Red part (b): Let $k=\min\{r,s\}$ and assume the extreme condition described (e.g. $x,y$ is a pair of letter and digit. Although there are 10 digits and 26 letters, The only pairs which appear are $(a,0), (s,1), (h,2), (i,3), (r,4), (g,5), (u,6), (n,7), (y,8), (t,9)$). Each of the $k=10$ possible pairs has relative frequency $f_{xy}$, as well as each of the components (i.e each letter and digit have frequencies $f_x,f_y$).

For letters outside the $k$ used above, $f_x=0$ and obviously $f_{xy}=0$ so they're not summed. Our sum is now: $$\chi^2=n\sum_{i=1}^k\sum_{j=1}^k\frac{(f_{x,y}(v_i, w_j)-f_x(v_i)f_y(w_j))^2}{f_x\left(v_i\right)f_y(w_j)}\\=n\sum_{i=1}^k\sum_{j=1}^k\left[\frac{f^2_{xy}(v_i,w_j)}{f_x(v_i)f_y(w_j)}\right]-2n\sum_{i=1}^k\sum_{j=1}^k\left[f_{xy}(v_i,w_j)\right]+n\sum_{i=1}^k\sum_{j=1}^k\left[f_x(v_i)f_y(w_j)\right]$$

The rightmost sum equals 1 as well as the middle sum (second probability axiom), so we only need to solve

$$\chi^2=n\sum_{i=1}^k\sum_{j=1}^k\left[\frac{f^2_{xy}(v_i,w_j)}{f_x(v_i)f_y(w_j)}\right]-2n+n=n\sum_{i=1}^k\sum_{j=1}^k\left[\frac{f^2_{xy}(v_i,w_j)}{f_x(v_i)f_y(w_j)}\right]-n$$

If the pair $(v_i,w_j)$ does not appear on our list, $f_{xy}(v_i,w_j)=0$ is not summed. The pair matching is one-to-one (a digit always appears with the same letter and vice versa), so now assume that a pair $(v_i,w_j)$ does exist. In fact, it appears $a$ times (out of $n$), so its relative pair frequency is $f_{xy}(v_i,w_j)=\frac{a}{n}$. However, these are also the only $a$ occurrences of $v_i$ and $w_j$ so $f_x(v_i)=f_y(w_j)=f_{xy}(v_i,w_j)=\frac{a}{n}$. This means that when a pair does exist, the fraction equals $1$. We have $k$ such cases, so overall $$\chi^2=nk-n=n(k-1)$$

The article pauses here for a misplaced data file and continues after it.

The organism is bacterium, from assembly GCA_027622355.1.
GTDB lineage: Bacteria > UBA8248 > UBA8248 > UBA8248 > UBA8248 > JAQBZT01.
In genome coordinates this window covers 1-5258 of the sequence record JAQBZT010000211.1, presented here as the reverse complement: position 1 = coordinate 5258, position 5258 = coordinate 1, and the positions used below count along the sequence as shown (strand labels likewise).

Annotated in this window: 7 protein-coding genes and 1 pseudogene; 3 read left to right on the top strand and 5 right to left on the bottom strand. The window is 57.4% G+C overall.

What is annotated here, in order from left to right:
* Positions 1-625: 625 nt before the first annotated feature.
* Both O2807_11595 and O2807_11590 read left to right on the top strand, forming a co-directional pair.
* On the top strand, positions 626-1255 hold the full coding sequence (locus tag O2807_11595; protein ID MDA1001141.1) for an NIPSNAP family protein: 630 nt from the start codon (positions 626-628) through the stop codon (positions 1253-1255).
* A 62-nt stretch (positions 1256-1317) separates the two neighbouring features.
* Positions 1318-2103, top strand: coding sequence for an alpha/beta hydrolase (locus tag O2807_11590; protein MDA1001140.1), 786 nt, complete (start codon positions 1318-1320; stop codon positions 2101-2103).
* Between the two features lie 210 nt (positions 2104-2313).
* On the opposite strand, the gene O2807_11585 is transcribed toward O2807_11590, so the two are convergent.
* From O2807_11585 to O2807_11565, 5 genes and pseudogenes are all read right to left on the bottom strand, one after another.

Now getting the boundary for $C$ is easy:

$$C=\sqrt{\frac{\chi^2}{\chi^2+n}}=\sqrt{\frac{n(k-1)}{n(k-1)+n}}=\sqrt{\frac{k-1}{k}} \qquad\blacksquare.$$

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    $\begingroup$ First of all, thank you a lot. Just three questions: 1) Above, you meant "The rightmost sum equals 1" (instead of "The leftmost sum equals 1"), didn't you? 2) I cannot see why $\sum_{i=1}^k\sum_{j=1}^k\left[f_x(v_i)f_y(w_j)\right]$ can be proven to be equal to $1$ thanks to the second probability axiom. Could you please give me an insight? 3) Why does $C_{\text{corr}}=\sqrt{\frac{k}{k-1}}C$ yield that $0\leq C_{\text{corr}}\leq1$? $\endgroup$ Oct 20, 2021 at 8:29
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    $\begingroup$ 1) Thanks, corrected it. 2) The sum of $f_y(w_j)$ over all $j$ values is 1. That's the axiom. The sum $\sum_{j=1}^{k}{f_x(v_i)f_y(w_j)}$ is thus $f_x(v_i)$. The sum of $f_x(v_i)$ over all $i$ values is 1. That's the axiom again. We therefore get that $\sum_{i=1}^k\sum_{j=1}^k\left[f_x(v_i)f_y(w_j)\right]=1$. That's (also) the 2D integral for the product of 2 marginal PDFs (which is the axiom once again). 3) If $\max(C)=\sqrt{\frac{k-1}{k}}$ then $\max(C_{corr})=\sqrt{\frac{k}{k-1}}\cdot\max(C)=\sqrt{\frac{k}{k-1}}\cdot\sqrt{\frac{k-1}{k}}=1$. $\endgroup$
    – Spätzle
    Oct 20, 2021 at 9:18